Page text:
Browning set many of his poems in medieval and Renaissance Europe, most often in Italy. He drew on his extensive knowledge of art, architecture, and history to fictionalize actual events, including a seventeenth-century murder in The Ring and the Book, and to channel the voices of actual historical figures, including a biblical scholar in medieval Spain in “Rabbi Ben Ezra” (1864) and the Renaissance painter in the eponymous “Andrea del Sarto.” The remoteness of the time period and location allowed Browning to critique and explore contemporary issues without fear of alienating his readers. Directly invoking contemporary issues might seem didactic and moralizing in a way that poems set in the thirteenth, fourteenth, and fifteenth centuries would not. For instance, the speaker of “The Bishop Orders His Tomb at Saint Praxed’s Church” is an Italian bishop during the late Renaissance. Through the speaker’s pompous, vain musings about monuments, Browning indirectly criticizes organized religion, including the Church of England, which was in a state of disarray at the time of the poem’s composition in the mid-nineteenth century.
Dramatic monologues feature a solitary speaker addressing at least one silent, usually unnamed person, and they provide interesting snapshots of the speakers and their personalities. Unlike soliloquies, in dramatic monologues the characters are always speaking directly to listeners. Browning’s characters are usually crafty, intelligent, argumentative, and capable of lying. Indeed, they often leave out more of a story than they actually tell. In order to fully understand the speakers and their psychologies, readers must carefully pay attention to word choice, to logical progression, and to the use of figures of speech, including any metaphors or analogies. For instance, the speaker of “My Last Duchess” essentially confesses to murdering his wife, even though he never expresses his guilt outright. Similarly, the speaker of “Soliloquy of the Spanish Cloister” inadvertently betrays his madness by confusing Latin prayers and by expressing his hate for a fellow friar with such vituperation and passion. Rather than state the speaker’s madness, Browning conveys it through both what the speaker says and how the speaker speaks.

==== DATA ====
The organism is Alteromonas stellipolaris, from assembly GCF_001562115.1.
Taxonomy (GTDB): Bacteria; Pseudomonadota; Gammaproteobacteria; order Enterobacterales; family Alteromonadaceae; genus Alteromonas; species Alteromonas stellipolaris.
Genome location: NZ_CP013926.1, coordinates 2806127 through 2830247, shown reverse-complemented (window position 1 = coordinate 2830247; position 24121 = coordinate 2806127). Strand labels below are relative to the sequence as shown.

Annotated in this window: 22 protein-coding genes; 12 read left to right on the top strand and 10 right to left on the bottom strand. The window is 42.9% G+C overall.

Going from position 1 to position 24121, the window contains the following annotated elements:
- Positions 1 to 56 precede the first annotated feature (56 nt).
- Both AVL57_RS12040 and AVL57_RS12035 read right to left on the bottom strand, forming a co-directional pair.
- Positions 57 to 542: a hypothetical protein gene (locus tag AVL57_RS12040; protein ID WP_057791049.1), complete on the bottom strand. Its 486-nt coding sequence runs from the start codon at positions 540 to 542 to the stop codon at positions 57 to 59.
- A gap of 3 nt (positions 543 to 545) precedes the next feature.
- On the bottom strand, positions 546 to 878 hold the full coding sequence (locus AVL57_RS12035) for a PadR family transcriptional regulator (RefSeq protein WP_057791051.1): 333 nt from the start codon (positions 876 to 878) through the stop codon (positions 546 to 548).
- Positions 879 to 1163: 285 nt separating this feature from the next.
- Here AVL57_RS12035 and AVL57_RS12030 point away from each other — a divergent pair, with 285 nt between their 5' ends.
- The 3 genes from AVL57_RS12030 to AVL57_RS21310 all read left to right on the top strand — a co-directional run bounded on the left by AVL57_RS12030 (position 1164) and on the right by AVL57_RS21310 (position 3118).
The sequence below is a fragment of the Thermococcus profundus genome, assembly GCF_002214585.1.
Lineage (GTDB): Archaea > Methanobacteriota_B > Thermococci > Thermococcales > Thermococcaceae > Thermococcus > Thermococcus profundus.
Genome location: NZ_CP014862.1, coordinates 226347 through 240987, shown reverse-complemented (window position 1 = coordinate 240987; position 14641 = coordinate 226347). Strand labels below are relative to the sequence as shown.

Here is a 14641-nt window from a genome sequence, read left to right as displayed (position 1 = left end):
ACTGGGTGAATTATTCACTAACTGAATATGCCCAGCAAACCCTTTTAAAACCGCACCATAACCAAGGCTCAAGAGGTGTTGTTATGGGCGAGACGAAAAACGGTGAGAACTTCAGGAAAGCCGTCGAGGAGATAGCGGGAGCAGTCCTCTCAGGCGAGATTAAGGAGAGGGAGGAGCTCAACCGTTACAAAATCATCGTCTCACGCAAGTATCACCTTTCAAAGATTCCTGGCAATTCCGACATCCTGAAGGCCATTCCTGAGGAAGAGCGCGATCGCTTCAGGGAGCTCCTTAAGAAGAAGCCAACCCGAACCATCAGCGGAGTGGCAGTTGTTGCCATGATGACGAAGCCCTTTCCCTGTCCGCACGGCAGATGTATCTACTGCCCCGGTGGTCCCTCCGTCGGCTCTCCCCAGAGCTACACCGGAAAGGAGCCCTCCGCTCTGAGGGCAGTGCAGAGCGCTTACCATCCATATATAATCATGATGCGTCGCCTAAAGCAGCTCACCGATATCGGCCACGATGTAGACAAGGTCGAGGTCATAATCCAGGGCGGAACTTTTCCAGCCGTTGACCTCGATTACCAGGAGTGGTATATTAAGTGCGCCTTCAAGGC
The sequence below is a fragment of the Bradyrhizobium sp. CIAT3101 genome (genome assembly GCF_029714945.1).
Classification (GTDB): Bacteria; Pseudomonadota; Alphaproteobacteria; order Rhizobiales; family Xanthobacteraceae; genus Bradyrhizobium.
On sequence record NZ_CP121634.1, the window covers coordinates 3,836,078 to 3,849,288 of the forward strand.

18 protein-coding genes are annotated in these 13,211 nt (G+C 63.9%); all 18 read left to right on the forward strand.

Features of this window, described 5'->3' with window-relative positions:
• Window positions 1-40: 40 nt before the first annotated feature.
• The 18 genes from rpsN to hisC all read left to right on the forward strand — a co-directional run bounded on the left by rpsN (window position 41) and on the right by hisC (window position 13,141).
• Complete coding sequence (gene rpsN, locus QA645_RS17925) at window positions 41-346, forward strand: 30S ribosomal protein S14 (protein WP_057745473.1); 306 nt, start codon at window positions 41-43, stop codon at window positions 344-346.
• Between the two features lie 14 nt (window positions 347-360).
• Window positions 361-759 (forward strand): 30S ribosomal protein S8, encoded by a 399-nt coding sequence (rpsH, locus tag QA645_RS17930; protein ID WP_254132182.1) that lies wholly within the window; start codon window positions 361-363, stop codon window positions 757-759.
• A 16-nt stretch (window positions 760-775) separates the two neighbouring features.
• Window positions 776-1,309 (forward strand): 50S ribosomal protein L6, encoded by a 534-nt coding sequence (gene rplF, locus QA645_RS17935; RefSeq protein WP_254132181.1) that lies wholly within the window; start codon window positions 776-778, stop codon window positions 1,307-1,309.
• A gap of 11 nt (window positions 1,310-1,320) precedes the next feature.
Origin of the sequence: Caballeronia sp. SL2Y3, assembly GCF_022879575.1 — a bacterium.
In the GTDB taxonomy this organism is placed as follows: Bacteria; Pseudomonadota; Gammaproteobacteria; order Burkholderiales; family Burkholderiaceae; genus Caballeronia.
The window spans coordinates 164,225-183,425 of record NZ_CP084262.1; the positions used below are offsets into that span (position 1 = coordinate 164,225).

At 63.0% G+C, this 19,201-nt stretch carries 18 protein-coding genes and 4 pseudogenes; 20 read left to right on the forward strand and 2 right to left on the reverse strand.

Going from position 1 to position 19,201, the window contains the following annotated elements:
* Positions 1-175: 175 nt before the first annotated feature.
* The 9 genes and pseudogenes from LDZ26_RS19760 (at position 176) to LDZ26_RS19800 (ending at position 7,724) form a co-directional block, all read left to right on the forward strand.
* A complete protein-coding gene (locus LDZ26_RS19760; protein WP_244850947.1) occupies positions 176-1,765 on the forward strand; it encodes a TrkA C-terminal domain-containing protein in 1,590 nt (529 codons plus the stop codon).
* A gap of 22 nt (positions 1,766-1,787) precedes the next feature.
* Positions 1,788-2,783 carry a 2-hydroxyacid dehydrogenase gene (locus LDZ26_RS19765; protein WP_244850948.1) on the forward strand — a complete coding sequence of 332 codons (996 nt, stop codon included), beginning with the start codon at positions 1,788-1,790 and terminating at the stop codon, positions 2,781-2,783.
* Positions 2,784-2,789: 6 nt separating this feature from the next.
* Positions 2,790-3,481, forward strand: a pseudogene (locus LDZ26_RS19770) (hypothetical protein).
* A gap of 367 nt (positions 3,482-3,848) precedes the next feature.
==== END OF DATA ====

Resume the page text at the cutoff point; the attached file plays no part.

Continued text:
Unlike other Victorian poets, Browning filled his poetry with images of ugliness, violence, and the bizarre. His contemporaries, such as Alfred, Lord Tennyson, and Gerard Manley Hopkins, in contrast, mined the natural world for lovely images of beauty. Browning’s use of the grotesque links him to novelist Charles Dickens, who filled his fiction with people from all strata of society, including the aristocracy and the very poor. Like Dickens, Browning created characters who were capable of great evil. The early poem “Porphyria’s Lover” (1836) begins with the lover describing the arrival of Porphyria, then it quickly descends into a depiction of her murder at his hands. To make the image even more grotesque, the speaker strangles Porphyria with her own blond hair. Although “Fra Lippo Lippi” takes place during the Renaissance in Florence, at the height of its wealth and power, Browning sets the poem in a back alley beside a brothel, not in a palace or a garden. Browning was instrumental in helping readers and writers understand that poetry as an art form could handle subjects both lofty, such as religious splendor and idealized passion, and base, such as murder, hatred, and madness, subjects that had previously only been explored in novels.